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Technology

Setting new standards

Greener, cleaner, quieter and smarter, the A380 is setting new benchmarks for the global aviation industry with its superior efficiency, profitability and operational effectiveness.

Not only is it setting new passenger comfort standards, the A380 also is raising the bar for environmental standards with its low fuel consumption and noise levels – as well as reduced CO2 and NOx emissions.

The A380’s cockpit – which is based on Airbus’ industry-leading flight deck design for its fly-by-wire jetliner families – features the latest advances in cockpit technology, including larger interactive displays, an advanced flight management system and improved navigation modes.


Enhanced awareness

The A380's main instrument panel incorporates eight identical and interchangeable Liquid Crystal Display Units, providing a primary flight display, navigation display, two multi-function displays, an engine warning display and a systems display. Their increased display size provides improved situational awareness for pilots, and allows for such enhanced presentation modes as a vertical situation awareness function that presents a “vertical cut” of the aircraft trajectory incorporating flight path, terrain and weather information.

A key A380 innovation is the use of an electronic library to largely replace the traditional paper documentation used by pilots. This library allows flight and maintenance crews to easily locate relevant operational information in the various flight manuals, lists and logbooks, while enabling an optimisation of performance and weight-and-balance computations.

Optimised landing performance

Airbus introduced its innovative Brake to Vacate technology on the A380, which allows the flight crew to more effectively manage the approach and landing and to pre-select the optimum runway exit.  This can reduce runway occupancy time by up to 30 per cent – significantly increasing the number of aircraft that can be handled by the world’s airports.

Two new-generation engine options (the Engine Alliance GP7200 and Rolls-Royce Trent 900), combined with an advanced wing and landing gear design make the A380 significantly quieter than today's largest airliner – enabling this very large aircraft to meet strict local regulations at airports around the world.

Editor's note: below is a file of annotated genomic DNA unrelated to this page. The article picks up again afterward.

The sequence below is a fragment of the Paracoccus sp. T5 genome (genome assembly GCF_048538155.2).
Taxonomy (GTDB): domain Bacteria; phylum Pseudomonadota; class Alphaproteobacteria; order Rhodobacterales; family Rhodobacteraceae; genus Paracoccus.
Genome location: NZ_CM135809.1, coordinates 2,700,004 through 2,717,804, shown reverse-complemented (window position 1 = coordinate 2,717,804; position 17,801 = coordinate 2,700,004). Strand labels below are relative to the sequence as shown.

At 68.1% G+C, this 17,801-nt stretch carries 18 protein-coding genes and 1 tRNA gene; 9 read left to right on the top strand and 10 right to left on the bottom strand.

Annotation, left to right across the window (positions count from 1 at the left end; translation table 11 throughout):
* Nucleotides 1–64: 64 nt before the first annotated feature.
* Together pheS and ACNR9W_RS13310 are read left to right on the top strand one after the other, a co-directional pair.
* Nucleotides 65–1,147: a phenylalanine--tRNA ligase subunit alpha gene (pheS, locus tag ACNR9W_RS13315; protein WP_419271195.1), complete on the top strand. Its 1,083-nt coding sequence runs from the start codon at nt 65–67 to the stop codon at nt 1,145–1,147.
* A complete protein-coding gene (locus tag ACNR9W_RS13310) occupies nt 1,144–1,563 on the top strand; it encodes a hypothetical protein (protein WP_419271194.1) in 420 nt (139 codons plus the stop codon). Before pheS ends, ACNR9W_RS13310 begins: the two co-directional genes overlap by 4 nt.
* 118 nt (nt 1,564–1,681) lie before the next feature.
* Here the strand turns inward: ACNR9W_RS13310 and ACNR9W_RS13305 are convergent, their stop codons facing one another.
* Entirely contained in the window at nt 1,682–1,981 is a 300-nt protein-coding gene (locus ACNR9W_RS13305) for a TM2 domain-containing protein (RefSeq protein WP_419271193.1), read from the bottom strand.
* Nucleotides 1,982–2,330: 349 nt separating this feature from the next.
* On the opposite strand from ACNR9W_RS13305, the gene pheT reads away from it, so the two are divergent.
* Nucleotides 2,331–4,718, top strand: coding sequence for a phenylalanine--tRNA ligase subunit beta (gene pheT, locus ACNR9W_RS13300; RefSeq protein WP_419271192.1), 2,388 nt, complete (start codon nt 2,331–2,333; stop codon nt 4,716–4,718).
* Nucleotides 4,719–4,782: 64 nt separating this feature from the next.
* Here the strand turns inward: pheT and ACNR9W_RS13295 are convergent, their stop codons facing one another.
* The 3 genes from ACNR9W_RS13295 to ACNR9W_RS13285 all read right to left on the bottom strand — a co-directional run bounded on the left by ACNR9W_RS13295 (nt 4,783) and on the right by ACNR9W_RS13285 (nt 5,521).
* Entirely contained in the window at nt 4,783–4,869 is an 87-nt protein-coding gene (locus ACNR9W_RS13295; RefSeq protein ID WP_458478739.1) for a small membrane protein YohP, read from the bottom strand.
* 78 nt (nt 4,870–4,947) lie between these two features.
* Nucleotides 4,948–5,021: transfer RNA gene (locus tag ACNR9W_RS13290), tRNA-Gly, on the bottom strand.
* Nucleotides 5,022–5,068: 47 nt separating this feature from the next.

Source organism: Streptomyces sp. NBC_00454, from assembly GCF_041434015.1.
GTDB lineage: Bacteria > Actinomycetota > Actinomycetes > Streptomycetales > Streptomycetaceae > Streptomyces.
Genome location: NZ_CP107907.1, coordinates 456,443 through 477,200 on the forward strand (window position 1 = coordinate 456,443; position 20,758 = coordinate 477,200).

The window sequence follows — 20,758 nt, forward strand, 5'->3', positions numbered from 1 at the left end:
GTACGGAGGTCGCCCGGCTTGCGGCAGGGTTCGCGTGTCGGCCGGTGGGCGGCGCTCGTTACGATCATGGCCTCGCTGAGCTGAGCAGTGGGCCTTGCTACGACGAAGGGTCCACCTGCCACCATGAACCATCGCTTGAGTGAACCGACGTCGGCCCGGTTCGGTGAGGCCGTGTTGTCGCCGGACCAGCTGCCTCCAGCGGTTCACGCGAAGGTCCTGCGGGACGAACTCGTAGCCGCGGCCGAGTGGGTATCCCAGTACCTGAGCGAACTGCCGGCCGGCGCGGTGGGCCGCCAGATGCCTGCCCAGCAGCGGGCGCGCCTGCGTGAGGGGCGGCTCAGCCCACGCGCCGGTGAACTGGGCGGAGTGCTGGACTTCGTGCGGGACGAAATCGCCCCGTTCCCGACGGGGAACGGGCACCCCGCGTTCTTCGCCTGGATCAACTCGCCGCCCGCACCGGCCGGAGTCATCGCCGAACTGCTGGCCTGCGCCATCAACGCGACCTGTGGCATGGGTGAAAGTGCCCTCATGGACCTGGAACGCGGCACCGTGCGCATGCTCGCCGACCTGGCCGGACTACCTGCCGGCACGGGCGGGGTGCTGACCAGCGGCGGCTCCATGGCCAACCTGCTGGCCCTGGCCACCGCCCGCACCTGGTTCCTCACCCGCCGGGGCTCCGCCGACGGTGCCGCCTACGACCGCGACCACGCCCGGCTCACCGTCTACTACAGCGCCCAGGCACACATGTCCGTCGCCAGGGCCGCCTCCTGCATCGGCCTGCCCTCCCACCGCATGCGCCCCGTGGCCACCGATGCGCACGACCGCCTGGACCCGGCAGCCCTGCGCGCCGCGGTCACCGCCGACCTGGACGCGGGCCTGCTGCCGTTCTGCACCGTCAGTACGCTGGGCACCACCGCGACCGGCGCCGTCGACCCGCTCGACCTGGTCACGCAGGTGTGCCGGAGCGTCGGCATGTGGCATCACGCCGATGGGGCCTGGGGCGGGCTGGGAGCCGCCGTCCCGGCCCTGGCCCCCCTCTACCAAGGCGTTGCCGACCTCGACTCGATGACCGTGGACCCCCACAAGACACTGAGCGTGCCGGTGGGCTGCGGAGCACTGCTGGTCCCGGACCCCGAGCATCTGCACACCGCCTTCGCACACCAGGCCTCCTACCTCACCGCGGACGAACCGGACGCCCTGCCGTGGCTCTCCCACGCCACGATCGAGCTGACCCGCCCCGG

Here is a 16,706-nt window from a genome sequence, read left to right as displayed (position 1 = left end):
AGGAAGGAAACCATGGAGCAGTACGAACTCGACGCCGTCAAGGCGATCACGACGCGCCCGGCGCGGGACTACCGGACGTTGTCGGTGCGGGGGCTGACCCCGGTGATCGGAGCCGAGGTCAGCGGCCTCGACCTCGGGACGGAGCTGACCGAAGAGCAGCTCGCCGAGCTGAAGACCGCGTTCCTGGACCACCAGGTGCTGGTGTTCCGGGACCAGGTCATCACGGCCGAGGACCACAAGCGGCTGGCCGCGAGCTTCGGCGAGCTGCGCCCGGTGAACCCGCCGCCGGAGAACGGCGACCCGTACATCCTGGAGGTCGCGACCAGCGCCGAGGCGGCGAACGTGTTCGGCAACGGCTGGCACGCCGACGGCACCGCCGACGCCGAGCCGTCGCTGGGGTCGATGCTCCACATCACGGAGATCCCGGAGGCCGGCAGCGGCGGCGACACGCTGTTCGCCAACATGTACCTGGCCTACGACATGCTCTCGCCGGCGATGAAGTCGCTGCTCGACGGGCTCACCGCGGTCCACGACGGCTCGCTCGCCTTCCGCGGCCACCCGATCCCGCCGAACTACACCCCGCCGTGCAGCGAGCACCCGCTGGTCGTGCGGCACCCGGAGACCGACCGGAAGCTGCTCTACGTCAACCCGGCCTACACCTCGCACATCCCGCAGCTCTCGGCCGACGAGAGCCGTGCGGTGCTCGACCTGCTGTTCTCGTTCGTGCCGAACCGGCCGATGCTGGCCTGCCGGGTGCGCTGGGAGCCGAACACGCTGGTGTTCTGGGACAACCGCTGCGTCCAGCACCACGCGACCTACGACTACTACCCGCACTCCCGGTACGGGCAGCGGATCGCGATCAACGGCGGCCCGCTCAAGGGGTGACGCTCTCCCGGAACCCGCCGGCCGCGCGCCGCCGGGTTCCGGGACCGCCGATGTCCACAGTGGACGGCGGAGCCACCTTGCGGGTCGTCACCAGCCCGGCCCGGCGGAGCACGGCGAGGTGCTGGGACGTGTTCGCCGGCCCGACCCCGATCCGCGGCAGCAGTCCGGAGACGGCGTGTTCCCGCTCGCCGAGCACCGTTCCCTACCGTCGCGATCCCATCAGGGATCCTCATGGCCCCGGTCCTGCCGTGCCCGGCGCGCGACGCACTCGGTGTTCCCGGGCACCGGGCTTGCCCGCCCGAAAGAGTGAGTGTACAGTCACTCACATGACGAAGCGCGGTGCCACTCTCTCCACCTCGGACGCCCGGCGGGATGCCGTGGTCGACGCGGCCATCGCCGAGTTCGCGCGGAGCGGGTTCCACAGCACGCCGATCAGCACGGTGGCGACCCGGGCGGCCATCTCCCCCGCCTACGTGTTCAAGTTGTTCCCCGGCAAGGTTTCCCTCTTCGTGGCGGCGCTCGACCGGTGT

Advanced materials

By incorporating the latest advances in structures and materials, the A380 offers a direct operating cost per passenger that is 15 per cent lower than the competing large airliner. This includes the use of advanced aluminium alloys for the wing and fuselage, along with the extensive application of composite materials in the centre wing box’s primary structure, wing ribs, and rear fuselage section.

The A380 also uses Glare™ material in the pressurised fuselage’s upper and lateral shells.  Glare™ is a laminate incorporating alternate layers of aluminium alloy and glass fibre reinforced adhesive, with its properties optimised by adjusting the number of plies and orientation of the glass tapes.  This offers a significant reduction in weight and provides very good fatigue and damage resistance characteristics.

A380 reliability and maintainability is further increased through the use of new technologies such as an enhanced onboard central maintenance system and variable frequency generators – which simplify the large aircraft’s electrical generation network.  Hydraulic power is provided by two fully independent systems with an operating pressure of 5,000 psi., instead of the conventional 3,000 psi. This higher pressure results in smaller and lighter hydraulic system equipment, as well as less hydraulic fluid on board.

Designed-in efficiency

With a new wing design and composite materials accounting for 25 per cent of its structural weight, the A380 is a much more efficient aircraft all around.

By producing only about 75 grams of CO2 per passenger kilometre, the A380 is helping the aviation industry's commitment to minimise greenhouse gas emissions.

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Did you know?

Did you know?
  • The A380 is 15 tonnes lighter than it would be if made entirely of metal.
  • The 4400m2 surface of the A380 is covered in three layers of paint weighing around 500kg.
  • During take-off the A380 wing will flex upwards by over 4m.
  • The air in the A380 cabin is changed every 3 minutes, and the temperature can be selected between 18 and 30 degrees.

  • An A380 takes off or lands every five minutes.

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